The past, present and future of maternity leave

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The past, present and future of maternity leave

By Andrew Fenlon

As a society it’s really important for us to have a steady stream of ‘the next generation’ coming through. The alternative is a society which is steadily aging – and as a result contracting. Governments understand this and have given various incentives to assist in the cost of having children over time.

Currently, the largest financial burden relating to child birth and child caring is carried by women. It is estimated that women having children earn 20% less than the average. Conversely men having children, with their partner undertaking the primary caring for the children get a premium of 15% (not really sure why!) compared to the average.

There are some programs which aim to help women through maternity – such as paid maternity leave and the option for 10 ‘keeping in touch’ days. Unfortunately, these are often not enough – or lack promotion, awareness and consistency.

The position is made worse by some terrible employment practices such as:

  • Making pregnant women redundant either before or during maternity
  • Making the ‘keeping in touch’ days either unknown, difficult or impossible to use
  • Not holding the person’s role open for them so that they cannot return to their previous job
  • Not providing any return to work program for returning mothers
  • Not supporting flexible work – often by requiring a role to be filled 100% by one person working nine-to-five.
  • Upon returning to work should the woman request to do the role part time, often no one is hired to fill the other days, thus the woman does the entire role, in fewer days and is paid a pro-rata salary

Hopefully your organisation is better than this – but we see many instances of the above!

It is no surprise, then, that many women, once having children, do not return to their previous employer. They either look for part time work which might support their caring responsibilities, or they decide to set out on their own.

Caring doesn’t finish when the maternity period stops. Children need support and assistance for many years after being born (in fact many parents still have children living with them into their 20s!) This support includes regular care – but also the unexpected demands when a child is either sick or had an accident. In many instances (personal and professional) the assumption is that the mother will continue to cover the bulk of these duties.

The negative impacts on women because of this approach are significant:

  • They can lack confidence (because they have been out of the work environment for an extended period)
  • They can get caught in a ‘poverty trap’ – the net earnings are less than the cost of child care – so they stay at home or are in a ‘break-even’ scenario
  • They earn less – and this continues throughout the rest of their career
  • They are more likely to work in part time jobs that are below their capability
  • They are often overlooked for promotion into management roles
  • They accumulate less superannuation
  • There is an increased chance of homelessness in older age

Society suffers too. It is estimated that if women could be fully engaged in the workforce, then there would be a 20% increase in GDP. This is larger than any other single sector – it’s three times the size of mining!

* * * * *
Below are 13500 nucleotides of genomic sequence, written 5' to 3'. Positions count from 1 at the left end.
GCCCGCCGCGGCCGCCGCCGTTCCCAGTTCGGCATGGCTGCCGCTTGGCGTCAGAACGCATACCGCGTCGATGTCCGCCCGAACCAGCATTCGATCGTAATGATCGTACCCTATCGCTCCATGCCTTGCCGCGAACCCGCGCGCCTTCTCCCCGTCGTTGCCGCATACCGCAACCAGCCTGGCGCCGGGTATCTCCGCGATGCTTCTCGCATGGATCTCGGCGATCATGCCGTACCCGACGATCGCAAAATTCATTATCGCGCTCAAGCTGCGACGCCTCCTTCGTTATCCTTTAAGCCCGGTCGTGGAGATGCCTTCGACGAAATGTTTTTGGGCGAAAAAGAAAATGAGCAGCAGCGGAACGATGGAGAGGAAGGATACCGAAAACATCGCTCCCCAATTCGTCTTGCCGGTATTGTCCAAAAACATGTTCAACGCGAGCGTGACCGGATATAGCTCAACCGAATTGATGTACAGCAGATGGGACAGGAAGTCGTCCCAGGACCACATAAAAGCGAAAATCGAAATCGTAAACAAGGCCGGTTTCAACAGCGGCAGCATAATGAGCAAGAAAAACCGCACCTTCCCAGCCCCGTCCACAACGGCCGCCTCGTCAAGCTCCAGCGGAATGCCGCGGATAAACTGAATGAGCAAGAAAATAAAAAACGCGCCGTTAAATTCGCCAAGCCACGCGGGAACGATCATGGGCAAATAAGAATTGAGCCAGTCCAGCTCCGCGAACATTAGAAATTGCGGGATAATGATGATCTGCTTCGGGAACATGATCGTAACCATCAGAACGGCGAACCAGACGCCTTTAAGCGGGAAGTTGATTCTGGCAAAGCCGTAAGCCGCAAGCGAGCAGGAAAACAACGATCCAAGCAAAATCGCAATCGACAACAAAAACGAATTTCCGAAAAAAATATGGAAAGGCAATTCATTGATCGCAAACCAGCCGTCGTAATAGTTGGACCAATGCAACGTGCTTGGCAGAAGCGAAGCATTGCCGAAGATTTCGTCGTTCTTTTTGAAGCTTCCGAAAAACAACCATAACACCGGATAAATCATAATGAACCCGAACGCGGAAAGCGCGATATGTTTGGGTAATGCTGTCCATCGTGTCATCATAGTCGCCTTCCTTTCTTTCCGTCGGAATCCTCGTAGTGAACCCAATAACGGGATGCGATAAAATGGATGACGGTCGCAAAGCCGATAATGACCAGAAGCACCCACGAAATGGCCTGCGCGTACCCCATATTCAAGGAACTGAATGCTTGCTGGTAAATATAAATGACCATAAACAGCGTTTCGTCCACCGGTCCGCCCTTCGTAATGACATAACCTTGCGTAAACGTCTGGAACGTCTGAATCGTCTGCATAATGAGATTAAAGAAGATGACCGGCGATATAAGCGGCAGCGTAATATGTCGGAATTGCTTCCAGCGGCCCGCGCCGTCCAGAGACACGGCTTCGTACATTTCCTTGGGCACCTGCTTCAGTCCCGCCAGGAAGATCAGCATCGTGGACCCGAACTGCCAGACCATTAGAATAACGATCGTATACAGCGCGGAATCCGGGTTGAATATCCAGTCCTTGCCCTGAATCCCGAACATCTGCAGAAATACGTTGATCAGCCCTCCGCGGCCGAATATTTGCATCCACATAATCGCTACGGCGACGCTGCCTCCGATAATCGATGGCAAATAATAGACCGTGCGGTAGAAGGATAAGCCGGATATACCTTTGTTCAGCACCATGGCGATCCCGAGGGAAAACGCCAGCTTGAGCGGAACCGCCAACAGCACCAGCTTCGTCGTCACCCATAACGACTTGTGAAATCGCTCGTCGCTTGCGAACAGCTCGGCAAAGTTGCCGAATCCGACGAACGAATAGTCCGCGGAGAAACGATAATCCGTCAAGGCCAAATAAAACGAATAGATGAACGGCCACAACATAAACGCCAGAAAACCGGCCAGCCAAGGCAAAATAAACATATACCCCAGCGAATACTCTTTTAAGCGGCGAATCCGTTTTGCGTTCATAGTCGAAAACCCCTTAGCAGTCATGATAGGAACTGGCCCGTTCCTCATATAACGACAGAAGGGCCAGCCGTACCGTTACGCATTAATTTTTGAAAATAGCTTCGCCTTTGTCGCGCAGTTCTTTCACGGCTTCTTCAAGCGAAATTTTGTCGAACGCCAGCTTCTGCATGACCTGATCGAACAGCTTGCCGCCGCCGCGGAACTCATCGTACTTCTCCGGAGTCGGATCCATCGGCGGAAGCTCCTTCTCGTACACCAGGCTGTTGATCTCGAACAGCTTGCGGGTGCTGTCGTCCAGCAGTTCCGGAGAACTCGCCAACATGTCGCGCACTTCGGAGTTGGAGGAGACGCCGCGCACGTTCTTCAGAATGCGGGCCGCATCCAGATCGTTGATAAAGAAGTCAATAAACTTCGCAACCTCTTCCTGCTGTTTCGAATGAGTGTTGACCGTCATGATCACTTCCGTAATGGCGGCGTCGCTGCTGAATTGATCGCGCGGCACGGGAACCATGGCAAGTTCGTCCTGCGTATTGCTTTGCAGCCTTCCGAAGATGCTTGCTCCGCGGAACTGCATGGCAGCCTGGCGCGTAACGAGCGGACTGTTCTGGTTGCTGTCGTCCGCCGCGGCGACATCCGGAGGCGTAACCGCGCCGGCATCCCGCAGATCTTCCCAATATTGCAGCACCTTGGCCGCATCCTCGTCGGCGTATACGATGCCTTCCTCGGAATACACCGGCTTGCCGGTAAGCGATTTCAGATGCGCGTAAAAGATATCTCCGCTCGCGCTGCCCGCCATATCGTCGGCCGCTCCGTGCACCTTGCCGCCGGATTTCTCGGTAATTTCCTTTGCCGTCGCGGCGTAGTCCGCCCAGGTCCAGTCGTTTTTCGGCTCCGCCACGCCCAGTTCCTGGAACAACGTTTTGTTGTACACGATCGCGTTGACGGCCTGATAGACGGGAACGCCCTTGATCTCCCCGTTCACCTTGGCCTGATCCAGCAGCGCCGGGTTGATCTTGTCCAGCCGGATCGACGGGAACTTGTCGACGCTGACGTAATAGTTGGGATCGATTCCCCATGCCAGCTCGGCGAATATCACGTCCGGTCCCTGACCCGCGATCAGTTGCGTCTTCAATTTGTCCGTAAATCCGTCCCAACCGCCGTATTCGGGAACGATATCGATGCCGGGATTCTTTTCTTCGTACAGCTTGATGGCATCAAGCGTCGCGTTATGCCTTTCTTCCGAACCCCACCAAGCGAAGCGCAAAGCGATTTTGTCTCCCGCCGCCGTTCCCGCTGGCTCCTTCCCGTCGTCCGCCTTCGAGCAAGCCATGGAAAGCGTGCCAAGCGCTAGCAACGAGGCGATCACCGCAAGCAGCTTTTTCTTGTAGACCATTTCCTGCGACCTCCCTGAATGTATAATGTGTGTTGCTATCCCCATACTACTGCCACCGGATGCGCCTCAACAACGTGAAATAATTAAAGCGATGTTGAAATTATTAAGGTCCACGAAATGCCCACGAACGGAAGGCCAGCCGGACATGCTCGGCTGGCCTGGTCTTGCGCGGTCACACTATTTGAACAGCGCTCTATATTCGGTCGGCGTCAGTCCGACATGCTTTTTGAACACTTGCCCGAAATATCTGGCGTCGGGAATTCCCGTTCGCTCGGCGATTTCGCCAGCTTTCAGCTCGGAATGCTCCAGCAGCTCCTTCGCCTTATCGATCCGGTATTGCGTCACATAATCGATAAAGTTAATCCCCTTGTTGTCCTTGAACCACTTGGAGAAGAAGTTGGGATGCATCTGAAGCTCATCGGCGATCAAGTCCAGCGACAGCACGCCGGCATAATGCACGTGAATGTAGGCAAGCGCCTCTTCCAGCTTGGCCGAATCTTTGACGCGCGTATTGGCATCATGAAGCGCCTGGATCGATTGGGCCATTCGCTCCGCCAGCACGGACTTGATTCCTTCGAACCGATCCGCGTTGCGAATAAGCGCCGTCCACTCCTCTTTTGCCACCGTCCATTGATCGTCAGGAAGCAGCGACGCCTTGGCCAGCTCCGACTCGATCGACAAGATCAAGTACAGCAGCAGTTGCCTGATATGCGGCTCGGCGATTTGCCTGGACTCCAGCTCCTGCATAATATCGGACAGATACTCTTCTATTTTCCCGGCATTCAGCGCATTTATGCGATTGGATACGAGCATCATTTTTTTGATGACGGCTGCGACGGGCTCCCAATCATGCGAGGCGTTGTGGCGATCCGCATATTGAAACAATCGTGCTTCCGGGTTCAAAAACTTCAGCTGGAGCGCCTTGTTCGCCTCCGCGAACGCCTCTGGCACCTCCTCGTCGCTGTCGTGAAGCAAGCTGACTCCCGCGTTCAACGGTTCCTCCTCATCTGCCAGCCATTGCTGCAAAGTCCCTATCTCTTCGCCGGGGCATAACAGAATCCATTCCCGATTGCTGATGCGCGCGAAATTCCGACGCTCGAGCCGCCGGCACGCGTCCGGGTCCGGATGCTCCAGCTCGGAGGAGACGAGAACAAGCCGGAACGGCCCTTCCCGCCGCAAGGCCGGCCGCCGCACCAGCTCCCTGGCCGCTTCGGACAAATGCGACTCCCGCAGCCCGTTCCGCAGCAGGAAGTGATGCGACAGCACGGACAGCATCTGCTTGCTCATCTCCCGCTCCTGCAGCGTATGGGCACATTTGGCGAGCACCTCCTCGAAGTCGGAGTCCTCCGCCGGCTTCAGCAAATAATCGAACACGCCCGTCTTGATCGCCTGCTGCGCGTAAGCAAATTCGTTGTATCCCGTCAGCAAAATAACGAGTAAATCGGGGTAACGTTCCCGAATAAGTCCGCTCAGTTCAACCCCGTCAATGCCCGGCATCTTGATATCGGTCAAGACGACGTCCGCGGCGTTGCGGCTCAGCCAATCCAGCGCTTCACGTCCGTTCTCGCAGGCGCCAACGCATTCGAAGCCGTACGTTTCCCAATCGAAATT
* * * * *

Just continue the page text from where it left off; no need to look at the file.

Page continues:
As Australians, we need to reconsider where the burden of birth and child-caring lies. The main economic beneficiary is society (children grow up, consume and pay taxes!) – so society should bear more of the cost.

If we want to continue to have a vibrant country where the creation of the next generation of Australians is supported – we need to change things. Fortunately, there are examples from overseas and some forward-thinking organisations that we can use to help us.

A start could include:

  • Recognising that the financial burden of bringing up a child should not all fall on the shoulders of the mother. The father and society need to bear more of the effort and cost
  • Having more open-minded workplaces that allow men to look after their child. Removing the stigma around a man asking to be home with their child
  • Working to the point where child care is substantially funded by the public purse – just like childhood education
  • Providing realistic and enforceable (on the manager) options for the ‘10 keeping in touch days’ (which might well be part days to assist the mother with her caring duties)
  • Ensuring that men are supported by their organisations to be more available for their children – two weeks of paternity leave doesn’t even begin to scratch the surface
  • Ensuring women cannot be retrenched just because they become pregnant
  • Ensuring mothers have the right to a reasonable return to work plan (which might need to be over a period of years) to their previous job
  • Ensuring flexible working options are available to everyone as a default
  • Ensuring organisations offer management positions either as flexible roles or as job shares

I’m not saying that these changes will totally address the current maternity chasm, but if we can start to make these changes, we’ll all be better off!


Andrew Fenlon is the director and co-creator of Women into Leadership. He has over 20 years of international experience in public and private sector organisations. After doing some analyses on what was impacting women and their ability to become leaders, he saw a need to help women – organizationally and individually – thus Women into Leadership was born. As a brand of Fast Track Leadership, Women into Leadership has a range of programs that implement systemic and lasting change at an organizational level so more women can achieve leadership roles. It also provides leadership development programs for individuals.

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